Others will have more opinion on diesel issues. Characterize 'fairly handy'; have you built a boat?

Consider plywood for the ribs and cedar for the skin. A friend of my built a egg-shaped house on a Ford flatbed truck back in the 70s. He made plywood ribs, ran light wood stringers and shingled the whole thing. When it was done he had it sprayed out inside with polyurethane foam. What was a wobbly structure turned into a solid block of foam with the shingles embedded in the outer surface.

Where he shingled it vertically like a stationary house, you could turn the shingles 90 so they lay like fish scales.

Then there's the whole subject of that boat tail. Drop the tailgate and bungee a plank twice as long as the bed to the tailgate. (red flag, of course.) Drive around and decide if you can live with the extra length. The last 10-20% of that length will make about as much difference as folding in your mirrors. Even an 18" truncation will make some difference, and you could split it in the middle and have it open like cupboard doors.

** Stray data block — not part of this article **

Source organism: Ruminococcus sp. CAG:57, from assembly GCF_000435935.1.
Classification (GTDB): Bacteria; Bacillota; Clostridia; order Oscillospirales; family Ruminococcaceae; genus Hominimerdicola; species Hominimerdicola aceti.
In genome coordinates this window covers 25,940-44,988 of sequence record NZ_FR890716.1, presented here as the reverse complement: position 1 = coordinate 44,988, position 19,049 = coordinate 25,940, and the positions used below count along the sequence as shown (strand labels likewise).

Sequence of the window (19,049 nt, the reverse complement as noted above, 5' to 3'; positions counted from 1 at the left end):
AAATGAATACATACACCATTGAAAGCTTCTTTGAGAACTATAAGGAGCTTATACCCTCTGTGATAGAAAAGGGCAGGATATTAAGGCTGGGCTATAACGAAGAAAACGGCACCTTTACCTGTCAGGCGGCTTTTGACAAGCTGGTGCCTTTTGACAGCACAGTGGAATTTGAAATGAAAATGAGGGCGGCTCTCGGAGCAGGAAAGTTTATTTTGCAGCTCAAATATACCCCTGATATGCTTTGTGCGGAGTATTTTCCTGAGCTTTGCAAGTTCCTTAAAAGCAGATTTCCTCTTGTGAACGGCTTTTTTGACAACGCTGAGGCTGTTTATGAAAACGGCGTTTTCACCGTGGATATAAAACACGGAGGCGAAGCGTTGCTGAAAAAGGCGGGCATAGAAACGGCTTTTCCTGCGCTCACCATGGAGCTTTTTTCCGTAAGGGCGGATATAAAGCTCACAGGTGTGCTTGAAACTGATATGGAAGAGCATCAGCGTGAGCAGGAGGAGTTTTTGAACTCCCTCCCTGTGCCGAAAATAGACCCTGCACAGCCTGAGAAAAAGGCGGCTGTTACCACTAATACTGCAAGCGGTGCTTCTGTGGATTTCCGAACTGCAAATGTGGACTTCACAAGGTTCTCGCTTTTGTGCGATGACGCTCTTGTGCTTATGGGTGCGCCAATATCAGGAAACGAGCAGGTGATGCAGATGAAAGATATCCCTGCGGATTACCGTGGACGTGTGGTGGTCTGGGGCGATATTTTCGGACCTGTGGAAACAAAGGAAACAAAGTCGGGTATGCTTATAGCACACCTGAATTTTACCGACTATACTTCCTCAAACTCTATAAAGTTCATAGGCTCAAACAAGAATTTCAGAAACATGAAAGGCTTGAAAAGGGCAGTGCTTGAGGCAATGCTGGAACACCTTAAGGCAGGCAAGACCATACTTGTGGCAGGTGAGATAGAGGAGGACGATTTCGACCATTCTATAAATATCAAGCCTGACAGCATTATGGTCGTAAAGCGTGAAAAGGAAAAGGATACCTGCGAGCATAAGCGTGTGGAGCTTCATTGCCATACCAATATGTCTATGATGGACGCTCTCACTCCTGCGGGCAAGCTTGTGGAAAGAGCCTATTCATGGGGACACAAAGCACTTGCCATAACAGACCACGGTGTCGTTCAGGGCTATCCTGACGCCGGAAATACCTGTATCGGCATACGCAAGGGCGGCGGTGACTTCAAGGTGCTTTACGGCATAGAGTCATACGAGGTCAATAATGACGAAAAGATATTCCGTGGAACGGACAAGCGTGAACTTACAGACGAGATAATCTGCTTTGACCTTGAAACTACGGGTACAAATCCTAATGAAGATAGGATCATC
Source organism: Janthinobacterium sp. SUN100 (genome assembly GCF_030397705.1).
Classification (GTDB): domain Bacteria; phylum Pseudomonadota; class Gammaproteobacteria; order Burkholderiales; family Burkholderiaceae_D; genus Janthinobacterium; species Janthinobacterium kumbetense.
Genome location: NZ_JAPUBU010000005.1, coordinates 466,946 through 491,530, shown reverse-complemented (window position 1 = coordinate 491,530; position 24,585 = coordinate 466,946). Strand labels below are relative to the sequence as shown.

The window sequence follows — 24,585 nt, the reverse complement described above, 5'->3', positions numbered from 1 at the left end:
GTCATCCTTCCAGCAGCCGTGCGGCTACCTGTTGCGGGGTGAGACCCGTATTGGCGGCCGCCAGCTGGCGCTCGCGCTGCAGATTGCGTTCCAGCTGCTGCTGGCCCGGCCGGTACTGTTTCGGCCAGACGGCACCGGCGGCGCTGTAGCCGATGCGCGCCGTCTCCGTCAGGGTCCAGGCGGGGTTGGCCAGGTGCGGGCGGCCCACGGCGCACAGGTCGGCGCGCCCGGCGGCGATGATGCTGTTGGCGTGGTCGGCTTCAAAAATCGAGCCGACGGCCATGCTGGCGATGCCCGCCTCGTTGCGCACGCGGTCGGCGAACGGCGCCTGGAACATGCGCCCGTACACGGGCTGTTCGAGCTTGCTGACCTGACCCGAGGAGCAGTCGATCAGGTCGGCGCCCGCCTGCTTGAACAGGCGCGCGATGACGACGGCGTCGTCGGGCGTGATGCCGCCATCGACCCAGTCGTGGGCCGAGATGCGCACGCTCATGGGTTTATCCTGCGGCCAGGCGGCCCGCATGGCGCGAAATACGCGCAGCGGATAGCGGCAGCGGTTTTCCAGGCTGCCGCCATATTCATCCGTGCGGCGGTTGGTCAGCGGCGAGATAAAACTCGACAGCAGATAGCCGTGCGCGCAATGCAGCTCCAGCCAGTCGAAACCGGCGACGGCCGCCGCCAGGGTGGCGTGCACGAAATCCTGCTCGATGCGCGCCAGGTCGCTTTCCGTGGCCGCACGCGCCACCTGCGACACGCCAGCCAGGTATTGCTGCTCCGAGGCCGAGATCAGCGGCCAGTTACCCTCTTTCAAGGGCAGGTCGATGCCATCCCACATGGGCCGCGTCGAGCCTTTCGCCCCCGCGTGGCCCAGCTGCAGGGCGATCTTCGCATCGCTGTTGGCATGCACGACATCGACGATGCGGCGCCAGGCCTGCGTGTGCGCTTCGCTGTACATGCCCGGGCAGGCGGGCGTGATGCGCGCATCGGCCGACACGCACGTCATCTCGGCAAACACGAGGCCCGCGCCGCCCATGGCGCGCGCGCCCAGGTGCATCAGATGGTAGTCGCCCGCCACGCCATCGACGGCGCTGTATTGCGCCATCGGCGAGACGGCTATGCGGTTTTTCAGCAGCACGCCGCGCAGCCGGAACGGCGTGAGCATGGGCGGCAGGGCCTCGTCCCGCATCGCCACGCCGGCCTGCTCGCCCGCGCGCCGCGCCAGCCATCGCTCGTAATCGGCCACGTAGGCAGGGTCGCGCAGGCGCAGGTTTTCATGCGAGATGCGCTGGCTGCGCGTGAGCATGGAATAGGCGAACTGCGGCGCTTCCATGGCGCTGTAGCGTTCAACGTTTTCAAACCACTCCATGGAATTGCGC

What's the use case? contractor truck, recreational, single-passenger commuter?
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Old 07-01-2014, 02:13 PM   #4 (permalink)
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Looks like a nice design. I think your back bottom “new lower line” may be too steep, Aerohead has a graph on this site of changes in drag based on the slope of that line. I would suggest a less aggressive lower line, and truncating the tail a bit shorter, no need for it to come to a point. I like the topper and then the separate tail on a hitch, so the tail would be removable to haul a trailer.